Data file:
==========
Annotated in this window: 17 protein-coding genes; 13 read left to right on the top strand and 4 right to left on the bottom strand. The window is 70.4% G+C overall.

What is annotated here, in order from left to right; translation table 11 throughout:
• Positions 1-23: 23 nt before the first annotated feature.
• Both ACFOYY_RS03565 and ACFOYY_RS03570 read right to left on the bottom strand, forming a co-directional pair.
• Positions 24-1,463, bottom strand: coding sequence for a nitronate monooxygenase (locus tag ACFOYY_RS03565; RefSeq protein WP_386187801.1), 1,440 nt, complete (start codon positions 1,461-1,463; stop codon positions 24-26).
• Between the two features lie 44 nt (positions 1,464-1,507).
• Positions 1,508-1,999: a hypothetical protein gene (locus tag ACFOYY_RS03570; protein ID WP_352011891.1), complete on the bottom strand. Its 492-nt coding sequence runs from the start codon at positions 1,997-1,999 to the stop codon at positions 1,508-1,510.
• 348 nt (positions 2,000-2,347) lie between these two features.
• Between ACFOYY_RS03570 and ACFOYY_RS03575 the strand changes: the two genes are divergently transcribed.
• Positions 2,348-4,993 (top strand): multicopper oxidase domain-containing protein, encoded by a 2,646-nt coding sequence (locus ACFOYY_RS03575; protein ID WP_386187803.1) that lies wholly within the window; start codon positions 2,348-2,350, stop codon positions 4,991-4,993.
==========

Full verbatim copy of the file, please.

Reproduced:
Annotated in this window: 17 protein-coding genes; 13 read left to right on the top strand and 4 right to left on the bottom strand. The window is 70.4% G+C overall.

What is annotated here, in order from left to right; translation table 11 throughout:
• Positions 1-23: 23 nt before the first annotated feature.
• Both ACFOYY_RS03565 and ACFOYY_RS03570 read right to left on the bottom strand, forming a co-directional pair.
• Positions 24-1,463, bottom strand: coding sequence for a nitronate monooxygenase (locus tag ACFOYY_RS03565; RefSeq protein WP_386187801.1), 1,440 nt, complete (start codon positions 1,461-1,463; stop codon positions 24-26).
• Between the two features lie 44 nt (positions 1,464-1,507).
• Positions 1,508-1,999: a hypothetical protein gene (locus tag ACFOYY_RS03570; protein ID WP_352011891.1), complete on the bottom strand. Its 492-nt coding sequence runs from the start codon at positions 1,997-1,999 to the stop codon at positions 1,508-1,510.
• 348 nt (positions 2,000-2,347) lie between these two features.
• Between ACFOYY_RS03570 and ACFOYY_RS03575 the strand changes: the two genes are divergently transcribed.
• Positions 2,348-4,993 (top strand): multicopper oxidase domain-containing protein, encoded by a 2,646-nt coding sequence (locus ACFOYY_RS03575; protein ID WP_386187803.1) that lies wholly within the window; start codon positions 2,348-2,350, stop codon positions 4,991-4,993.